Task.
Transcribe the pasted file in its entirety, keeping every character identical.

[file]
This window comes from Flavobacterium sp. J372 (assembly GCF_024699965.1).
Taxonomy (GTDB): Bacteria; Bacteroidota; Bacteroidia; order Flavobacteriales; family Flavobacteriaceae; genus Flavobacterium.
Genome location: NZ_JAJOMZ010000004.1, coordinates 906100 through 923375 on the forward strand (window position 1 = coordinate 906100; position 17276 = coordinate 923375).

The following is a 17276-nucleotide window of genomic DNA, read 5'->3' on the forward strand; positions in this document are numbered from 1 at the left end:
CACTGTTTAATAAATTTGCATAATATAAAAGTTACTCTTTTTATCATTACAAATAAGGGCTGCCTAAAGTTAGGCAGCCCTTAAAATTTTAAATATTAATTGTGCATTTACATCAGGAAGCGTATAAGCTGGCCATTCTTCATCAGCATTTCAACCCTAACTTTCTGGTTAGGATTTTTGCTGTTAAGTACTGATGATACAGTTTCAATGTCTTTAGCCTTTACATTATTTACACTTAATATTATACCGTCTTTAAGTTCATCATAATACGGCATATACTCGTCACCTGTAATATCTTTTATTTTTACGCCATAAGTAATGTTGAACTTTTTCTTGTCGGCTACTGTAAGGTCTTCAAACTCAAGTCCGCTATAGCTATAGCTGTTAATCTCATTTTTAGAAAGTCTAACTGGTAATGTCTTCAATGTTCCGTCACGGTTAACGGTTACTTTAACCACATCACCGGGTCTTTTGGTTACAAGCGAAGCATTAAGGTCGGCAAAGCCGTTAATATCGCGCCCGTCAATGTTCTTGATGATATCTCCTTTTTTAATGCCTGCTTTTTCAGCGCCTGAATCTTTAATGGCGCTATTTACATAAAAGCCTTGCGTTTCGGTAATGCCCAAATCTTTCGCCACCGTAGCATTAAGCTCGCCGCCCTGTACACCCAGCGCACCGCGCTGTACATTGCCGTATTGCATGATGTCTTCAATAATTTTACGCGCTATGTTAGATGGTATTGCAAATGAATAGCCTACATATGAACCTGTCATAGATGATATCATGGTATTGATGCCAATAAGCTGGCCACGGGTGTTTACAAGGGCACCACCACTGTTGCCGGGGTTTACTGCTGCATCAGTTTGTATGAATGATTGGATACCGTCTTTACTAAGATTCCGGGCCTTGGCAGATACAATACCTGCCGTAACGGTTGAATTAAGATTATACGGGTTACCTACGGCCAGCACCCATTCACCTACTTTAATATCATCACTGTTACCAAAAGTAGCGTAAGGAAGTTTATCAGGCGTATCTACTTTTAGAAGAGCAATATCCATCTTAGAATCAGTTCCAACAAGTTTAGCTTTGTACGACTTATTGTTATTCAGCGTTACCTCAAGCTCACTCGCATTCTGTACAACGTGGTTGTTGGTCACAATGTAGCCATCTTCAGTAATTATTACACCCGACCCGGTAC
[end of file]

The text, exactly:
This window comes from Flavobacterium sp. J372 (assembly GCF_024699965.1).
Taxonomy (GTDB): Bacteria; Bacteroidota; Bacteroidia; order Flavobacteriales; family Flavobacteriaceae; genus Flavobacterium.
Genome location: NZ_JAJOMZ010000004.1, coordinates 906100 through 923375 on the forward strand (window position 1 = coordinate 906100; position 17276 = coordinate 923375).

The following is a 17276-nucleotide window of genomic DNA, read 5'->3' on the forward strand; positions in this document are numbered from 1 at the left end:
CACTGTTTAATAAATTTGCATAATATAAAAGTTACTCTTTTTATCATTACAAATAAGGGCTGCCTAAAGTTAGGCAGCCCTTAAAATTTTAAATATTAATTGTGCATTTACATCAGGAAGCGTATAAGCTGGCCATTCTTCATCAGCATTTCAACCCTAACTTTCTGGTTAGGATTTTTGCTGTTAAGTACTGATGATACAGTTTCAATGTCTTTAGCCTTTACATTATTTACACTTAATATTATACCGTCTTTAAGTTCATCATAATACGGCATATACTCGTCACCTGTAATATCTTTTATTTTTACGCCATAAGTAATGTTGAACTTTTTCTTGTCGGCTACTGTAAGGTCTTCAAACTCAAGTCCGCTATAGCTATAGCTGTTAATCTCATTTTTAGAAAGTCTAACTGGTAATGTCTTCAATGTTCCGTCACGGTTAACGGTTACTTTAACCACATCACCGGGTCTTTTGGTTACAAGCGAAGCATTAAGGTCGGCAAAGCCGTTAATATCGCGCCCGTCAATGTTCTTGATGATATCTCCTTTTTTAATGCCTGCTTTTTCAGCGCCTGAATCTTTAATGGCGCTATTTACATAAAAGCCTTGCGTTTCGGTAATGCCCAAATCTTTCGCCACCGTAGCATTAAGCTCGCCGCCCTGTACACCCAGCGCACCGCGCTGTACATTGCCGTATTGCATGATGTCTTCAATAATTTTACGCGCTATGTTAGATGGTATTGCAAATGAATAGCCTACATATGAACCTGTCATAGATGATATCATGGTATTGATGCCAATAAGCTGGCCACGGGTGTTTACAAGGGCACCACCACTGTTGCCGGGGTTTACTGCTGCATCAGTTTGTATGAATGATTGGATACCGTCTTTACTAAGATTCCGGGCCTTGGCAGATACAATACCTGCCGTAACGGTTGAATTAAGATTATACGGGTTACCTACGGCCAGCACCCATTCACCTACTTTAATATCATCACTGTTACCAAAAGTAGCGTAAGGAAGTTTATCAGGCGTATCTACTTTTAGAAGAGCAATATCCATCTTAGAATCAGTTCCAACAAGTTTAGCTTTGTACGACTTATTGTTATTCAGCGTTACCTCAAGCTCACTCGCATTCTGTACAACGTGGTTGTTGGTCACAATGTAGCCATCTTCAGTAATTATTACACCCGACCCGGTAC